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in the market, resulting in reduced liquidity. In addition, a decision by one or more large shareholder to liquidate its holdings
could adversely affect the trading price of our stock. On August 11, 2010, the SEC declared effective the S-3 Registration
Statement we had filed at the request of NTR to register the resale of 11,227,653 shares of our common stock representing all
of NTR’s shares held at that date, as permitted under the Shareholders’ Agreement. The registration statement permits NTR
to sell some or all of its shares without restriction. On September 9, 2011, we repurchased 3.5 million shares of common
stock from NTR plc reducing their ownership to 7,727,653 shares. The registration of the remaining shares of common stock
does not necessarily mean that NTR will offer or sell any more of these shares.
Anti-takeover provisions could make it difficult for a third party to acquire us.
Our second amended and restated articles of incorporation, our amended and restated bylaws and Iowa law contain anti-
takeover provisions that could have the effect of delaying or preventing changes in control of us or our management. These
provisions could also discourage proxy contests and make it more difficult for our shareholders to elect directors and take
other corporate actions without the concurrence of our Board of Directors. The provisions in our charter documents include
the following:
a classified Board of Directors pursuant to which our directors are divided into three classes, with three-year
staggered terms;
members of our Board of Directors can only be removed for cause by shareholders with the affirmative vote of not
less than two-thirds of the outstanding shares of capital stock;
shareholder action may be taken only at a special or annual meeting, and not by any written consent, except where
required by Iowa law;
our bylaws restrict our shareholders’ ability to make proposals at shareholder meetings; and
our Board of Directors has the ability to cause us to issue authorized and unissued shares of stock from time to time.
We are subject to the provisions of the Iowa Business Corporations Act, or IBCA, under which, certain business
combinations between an Iowa corporation whose stock is publicly traded or held by more than 2,000 shareholders and an
interested shareholder are prohibited for a three-year period following the date that such a shareholder became an interested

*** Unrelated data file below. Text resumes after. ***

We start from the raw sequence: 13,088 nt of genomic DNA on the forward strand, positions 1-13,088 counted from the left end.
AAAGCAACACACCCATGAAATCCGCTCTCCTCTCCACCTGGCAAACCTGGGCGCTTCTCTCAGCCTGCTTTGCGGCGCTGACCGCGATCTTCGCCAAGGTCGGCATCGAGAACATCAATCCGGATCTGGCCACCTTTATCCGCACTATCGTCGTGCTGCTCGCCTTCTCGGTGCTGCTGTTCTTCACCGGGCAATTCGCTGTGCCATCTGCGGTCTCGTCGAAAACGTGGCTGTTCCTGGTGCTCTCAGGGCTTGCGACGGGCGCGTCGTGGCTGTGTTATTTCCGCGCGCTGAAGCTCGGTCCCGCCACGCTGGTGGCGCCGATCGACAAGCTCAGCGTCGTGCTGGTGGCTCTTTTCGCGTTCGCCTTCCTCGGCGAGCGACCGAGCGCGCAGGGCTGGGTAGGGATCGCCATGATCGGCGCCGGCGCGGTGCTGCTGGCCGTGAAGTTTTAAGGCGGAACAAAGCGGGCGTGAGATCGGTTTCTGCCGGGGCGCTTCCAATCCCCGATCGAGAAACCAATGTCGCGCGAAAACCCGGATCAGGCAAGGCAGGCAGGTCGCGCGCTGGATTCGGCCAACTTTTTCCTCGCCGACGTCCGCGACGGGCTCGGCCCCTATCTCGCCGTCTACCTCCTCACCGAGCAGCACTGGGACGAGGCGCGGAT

shareholder unless certain exemption requirements are met. In addition, certain other provisions of the IBCA may have anti-
takeover effects in certain situations.
Certain provisions in the convertible notes and the related indenture could make it more difficult or more expensive for a
third party to acquire us. For example, if a takeover would constitute a fundamental change, holders of the notes will have the
right to require us to repurchase their notes in cash. In addition, if a takeover constitutes a make-whole fundamental change,
we may be required to increase the conversion rate for holders who convert their notes in connection with such takeover. In
either case, and in other cases, our obligations under the notes and the related indenture could increase the cost of acquiring
us or otherwise discourage a third party from acquiring us or removing incumbent management.
The foregoing items may discourage transactions that otherwise could provide for the payment of a premium over
prevailing market prices of our common stock and also could limit the price that investors are willing to pay in the future for
shares of our common stock.
Non-U.S. holders may be subject to U.S. income tax with respect to gain on disposition of their common stock.
If we are or have been a U.S. real property holding corporation at any time within the shorter of the five-year period
preceding a disposition of common stock by a non-U.S. holder or such holder’s holding period of the stock disposed of, such
non-U.S. holder may be subject to United States federal income tax with respect to gain on such disposition. Because the
determination of whether we are a USRPHC depends on the fair market value of our United States real property interests
relative to the fair market value of our other trade or business assets and our non-U.S. real property interests, there can be no
assurance that we are not a USRPHC or will not become one in the future.
Item 1B. Unresolved Staff Comments.